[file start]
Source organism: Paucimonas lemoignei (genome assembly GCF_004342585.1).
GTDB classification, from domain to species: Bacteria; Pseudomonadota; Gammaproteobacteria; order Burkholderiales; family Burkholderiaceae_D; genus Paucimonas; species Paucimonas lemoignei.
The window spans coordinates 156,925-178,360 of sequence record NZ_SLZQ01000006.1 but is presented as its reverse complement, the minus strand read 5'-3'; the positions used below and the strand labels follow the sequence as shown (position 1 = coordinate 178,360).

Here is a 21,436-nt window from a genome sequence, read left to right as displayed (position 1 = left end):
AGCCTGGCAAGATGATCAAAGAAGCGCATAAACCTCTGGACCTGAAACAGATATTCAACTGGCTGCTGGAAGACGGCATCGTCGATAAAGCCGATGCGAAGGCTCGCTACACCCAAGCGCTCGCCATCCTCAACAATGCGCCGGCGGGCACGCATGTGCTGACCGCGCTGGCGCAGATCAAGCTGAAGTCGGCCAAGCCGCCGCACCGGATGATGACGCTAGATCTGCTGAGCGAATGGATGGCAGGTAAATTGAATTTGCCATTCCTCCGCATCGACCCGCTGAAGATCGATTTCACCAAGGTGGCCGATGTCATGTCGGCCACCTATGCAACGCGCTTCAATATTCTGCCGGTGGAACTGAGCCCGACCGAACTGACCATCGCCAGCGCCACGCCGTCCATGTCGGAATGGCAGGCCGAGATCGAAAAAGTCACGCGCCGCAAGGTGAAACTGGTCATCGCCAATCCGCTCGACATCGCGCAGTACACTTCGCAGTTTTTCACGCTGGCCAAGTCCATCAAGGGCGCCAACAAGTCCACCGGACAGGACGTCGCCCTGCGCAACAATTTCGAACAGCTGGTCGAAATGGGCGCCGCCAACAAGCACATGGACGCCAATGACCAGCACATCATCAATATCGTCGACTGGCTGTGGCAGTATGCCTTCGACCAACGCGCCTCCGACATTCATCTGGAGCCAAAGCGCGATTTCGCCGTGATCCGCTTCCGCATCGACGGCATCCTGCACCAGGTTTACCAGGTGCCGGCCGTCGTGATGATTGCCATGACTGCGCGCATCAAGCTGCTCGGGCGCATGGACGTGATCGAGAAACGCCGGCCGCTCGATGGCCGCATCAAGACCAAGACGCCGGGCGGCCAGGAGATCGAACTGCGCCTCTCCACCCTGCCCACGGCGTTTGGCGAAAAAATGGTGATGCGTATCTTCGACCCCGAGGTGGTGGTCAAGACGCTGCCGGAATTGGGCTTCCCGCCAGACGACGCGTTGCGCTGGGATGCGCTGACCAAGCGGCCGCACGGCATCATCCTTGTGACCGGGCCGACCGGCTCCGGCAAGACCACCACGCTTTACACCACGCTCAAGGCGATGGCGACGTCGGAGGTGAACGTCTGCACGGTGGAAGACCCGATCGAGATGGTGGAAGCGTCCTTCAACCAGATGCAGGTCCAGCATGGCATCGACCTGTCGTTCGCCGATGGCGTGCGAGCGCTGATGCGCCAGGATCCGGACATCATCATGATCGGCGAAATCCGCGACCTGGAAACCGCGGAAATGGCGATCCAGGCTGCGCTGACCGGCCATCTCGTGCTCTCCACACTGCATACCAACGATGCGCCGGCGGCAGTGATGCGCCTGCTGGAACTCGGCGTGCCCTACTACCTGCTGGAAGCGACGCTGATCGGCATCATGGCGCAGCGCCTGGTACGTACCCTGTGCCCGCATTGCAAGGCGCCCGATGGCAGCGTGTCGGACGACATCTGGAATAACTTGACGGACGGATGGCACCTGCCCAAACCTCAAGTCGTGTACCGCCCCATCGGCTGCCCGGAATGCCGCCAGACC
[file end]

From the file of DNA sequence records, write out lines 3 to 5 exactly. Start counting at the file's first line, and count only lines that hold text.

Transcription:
The window spans coordinates 156,925-178,360 of sequence record NZ_SLZQ01000006.1 but is presented as its reverse complement, the minus strand read 5'-3'; the positions used below and the strand labels follow the sequence as shown (position 1 = coordinate 178,360).

Here is a 21,436-nt window from a genome sequence, read left to right as displayed (position 1 = left end):
AGCCTGGCAAGATGATCAAAGAAGCGCATAAACCTCTGGACCTGAAACAGATATTCAACTGGCTGCTGGAAGACGGCATCGTCGATAAAGCCGATGCGAAGGCTCGCTACACCCAAGCGCTCGCCATCCTCAACAATGCGCCGGCGGGCACGCATGTGCTGACCGCGCTGGCGCAGATCAAGCTGAAGTCGGCCAAGCCGCCGCACCGGATGATGACGCTAGATCTGCTGAGCGAATGGATGGCAGGTAAATTGAATTTGCCATTCCTCCGCATCGACCCGCTGAAGATCGATTTCACCAAGGTGGCCGATGTCATGTCGGCCACCTATGCAACGCGCTTCAATATTCTGCCGGTGGAACTGAGCCCGACCGAACTGACCATCGCCAGCGCCACGCCGTCCATGTCGGAATGGCAGGCCGAGATCGAAAAAGTCACGCGCCGCAAGGTGAAACTGGTCATCGCCAATCCGCTCGACATCGCGCAGTACACTTCGCAGTTTTTCACGCTGGCCAAGTCCATCAAGGGCGCCAACAAGTCCACCGGACAGGACGTCGCCCTGCGCAACAATTTCGAACAGCTGGTCGAAATGGGCGCCGCCAACAAGCACATGGACGCCAATGACCAGCACATCATCAATATCGTCGACTGGCTGTGGCAGTATGCCTTCGACCAACGCGCCTCCGACATTCATCTGGAGCCAAAGCGCGATTTCGCCGTGATCCGCTTCCGCATCGACGGCATCCTGCACCAGGTTTACCAGGTGCCGGCCGTCGTGATGATTGCCATGACTGCGCGCATCAAGCTGCTCGGGCGCATGGACGTGATCGAGAAACGCCGGCCGCTCGATGGCCGCATCAAGACCAAGACGCCGGGCGGCCAGGAGATCGAACTGCGCCTCTCCACCCTGCCCACGGCGTTTGGCGAAAAAATGGTGATGCGTATCTTCGACCCCGAGGTGGTGGTCAAGACGCTGCCGGAATTGGGCTTCCCGCCAGACGACGCGTTGCGCTGGGATGCGCTGACCAAGCGGCCGCACGGCATCATCCTTGTGACCGGGCCGACCGGCTCCGGCAAGACCACCACGCTTTACACCACGCTCAAGGCGATGGCGACGTCGGAGGTGAACGTCTGCACGGTGGAAGACCCGATCGAGATGGTGGAAGCGTCCTTCAACCAGATGCAGGTCCAGCATGGCATCGACCTGTCGTTCGCCGATGGCGTGCGAGCGCTGATGCGCCAGGATCCGGACATCATCATGATCGGCGAAATCCGCGACCTGGAAACCGCGGAAATGGCGATCCAGGCTGCGCTGACCGGCCATCTCGTGCTCTCCACACTGCATACCAACGATGCGCCGGCGGCAGTGATGCGCCTGCTGGAACTCGGCGTGCCCTACTACCTGCTGGAAGCGACGCTGATCGGCATCATGGCGCAGCGCCTGGTACGTACCCTGTGCCCGCATTGCAAGGCGCCCGATGGCAGCGTGTCGGACGACATCTGGAATAACTTGACGGACGGATGGCACCTGCCCAAACCTCAAGTCGTGTACCGCCCCATCGGCTGCCCGGAATGCCGCCAGACC